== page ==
Dutch is a Germanic language. In Europe Dutch is the language spoken in the Netherlands and an official language spoken in a part of Belgium called Vlaanderen (roughly the northern half, bordering the North Sea and the Netherlands) and in Brussels. Therefore, the language spoken there in Belgium is called Vlaams (Flemish). Belgian is not a language. It does not exist. There are only Belgian varieties of Dutch, French and German.
In Belgium efforts were made to give Dutch equal status with French, which had assumed cultural predominance during the period of French rule (1795–1814). In 1938 Dutch was made the sole official language of the Vlaanderen.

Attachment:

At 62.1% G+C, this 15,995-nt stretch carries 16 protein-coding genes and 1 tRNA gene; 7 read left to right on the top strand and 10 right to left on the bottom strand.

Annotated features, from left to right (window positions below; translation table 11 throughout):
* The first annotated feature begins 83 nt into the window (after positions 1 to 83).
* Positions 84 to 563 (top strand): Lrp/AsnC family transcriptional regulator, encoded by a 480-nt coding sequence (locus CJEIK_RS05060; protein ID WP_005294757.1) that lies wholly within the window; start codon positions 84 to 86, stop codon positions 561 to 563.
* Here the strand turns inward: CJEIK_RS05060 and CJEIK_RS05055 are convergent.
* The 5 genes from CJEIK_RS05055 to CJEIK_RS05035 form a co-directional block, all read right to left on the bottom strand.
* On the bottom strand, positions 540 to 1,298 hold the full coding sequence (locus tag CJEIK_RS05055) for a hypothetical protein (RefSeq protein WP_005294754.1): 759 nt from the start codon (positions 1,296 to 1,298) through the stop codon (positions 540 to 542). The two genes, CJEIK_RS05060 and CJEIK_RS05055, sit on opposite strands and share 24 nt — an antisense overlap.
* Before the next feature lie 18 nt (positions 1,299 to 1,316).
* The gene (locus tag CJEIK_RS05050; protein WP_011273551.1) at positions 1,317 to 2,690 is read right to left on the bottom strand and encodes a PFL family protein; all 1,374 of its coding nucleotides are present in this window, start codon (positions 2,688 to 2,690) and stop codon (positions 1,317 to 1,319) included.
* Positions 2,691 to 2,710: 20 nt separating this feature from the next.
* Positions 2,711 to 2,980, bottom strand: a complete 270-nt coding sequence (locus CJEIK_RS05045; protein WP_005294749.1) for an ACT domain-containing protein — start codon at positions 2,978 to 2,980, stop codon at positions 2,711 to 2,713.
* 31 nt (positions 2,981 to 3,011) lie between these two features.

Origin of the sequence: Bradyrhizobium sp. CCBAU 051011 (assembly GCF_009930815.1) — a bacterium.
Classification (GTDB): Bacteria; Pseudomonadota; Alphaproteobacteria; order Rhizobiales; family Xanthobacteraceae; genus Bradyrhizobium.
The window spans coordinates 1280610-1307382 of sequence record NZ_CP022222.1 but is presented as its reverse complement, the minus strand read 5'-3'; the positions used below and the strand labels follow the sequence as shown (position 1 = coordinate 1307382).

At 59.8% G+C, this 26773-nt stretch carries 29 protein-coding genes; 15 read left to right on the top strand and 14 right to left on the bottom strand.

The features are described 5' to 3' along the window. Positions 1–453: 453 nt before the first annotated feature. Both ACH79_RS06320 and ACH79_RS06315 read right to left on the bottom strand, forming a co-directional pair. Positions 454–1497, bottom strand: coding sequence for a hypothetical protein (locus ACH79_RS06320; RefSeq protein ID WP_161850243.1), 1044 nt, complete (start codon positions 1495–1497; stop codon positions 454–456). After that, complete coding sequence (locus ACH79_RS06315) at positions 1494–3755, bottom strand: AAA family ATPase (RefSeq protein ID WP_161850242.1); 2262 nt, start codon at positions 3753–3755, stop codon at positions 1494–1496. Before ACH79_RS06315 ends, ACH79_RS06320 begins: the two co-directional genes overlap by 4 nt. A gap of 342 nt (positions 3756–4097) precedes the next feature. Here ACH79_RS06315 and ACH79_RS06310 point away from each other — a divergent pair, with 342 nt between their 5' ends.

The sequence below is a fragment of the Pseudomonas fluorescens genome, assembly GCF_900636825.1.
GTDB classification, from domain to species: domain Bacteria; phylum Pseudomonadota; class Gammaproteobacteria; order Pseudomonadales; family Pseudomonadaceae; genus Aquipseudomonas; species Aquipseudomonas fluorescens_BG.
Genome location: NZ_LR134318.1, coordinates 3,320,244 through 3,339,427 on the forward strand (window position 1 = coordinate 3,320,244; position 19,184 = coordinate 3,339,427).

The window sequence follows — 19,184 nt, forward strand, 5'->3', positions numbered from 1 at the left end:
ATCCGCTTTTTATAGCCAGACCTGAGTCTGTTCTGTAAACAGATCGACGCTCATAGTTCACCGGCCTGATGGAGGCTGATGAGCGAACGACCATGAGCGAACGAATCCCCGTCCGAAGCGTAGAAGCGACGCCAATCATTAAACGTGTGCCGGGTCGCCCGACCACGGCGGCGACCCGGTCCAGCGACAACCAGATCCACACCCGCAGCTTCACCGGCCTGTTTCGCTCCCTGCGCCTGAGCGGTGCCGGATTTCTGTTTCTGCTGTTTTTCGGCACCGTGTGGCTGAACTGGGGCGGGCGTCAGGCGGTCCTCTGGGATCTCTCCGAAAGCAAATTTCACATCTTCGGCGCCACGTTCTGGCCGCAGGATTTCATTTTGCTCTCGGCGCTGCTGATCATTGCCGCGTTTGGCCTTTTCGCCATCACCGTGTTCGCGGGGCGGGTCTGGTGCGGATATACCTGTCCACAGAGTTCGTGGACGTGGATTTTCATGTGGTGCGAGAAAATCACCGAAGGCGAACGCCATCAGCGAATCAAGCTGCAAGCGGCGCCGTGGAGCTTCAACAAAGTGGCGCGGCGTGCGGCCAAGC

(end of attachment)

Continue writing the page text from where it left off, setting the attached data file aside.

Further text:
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Afrikaans, one of the languages spoken in South Africa, is a daughter language of Dutch and a separate standard language rather than a national variety. Dutch and Afrikaans have a large degree of mutual intelligibility, which means that the speaker of one language can understand the other one reasonably well.
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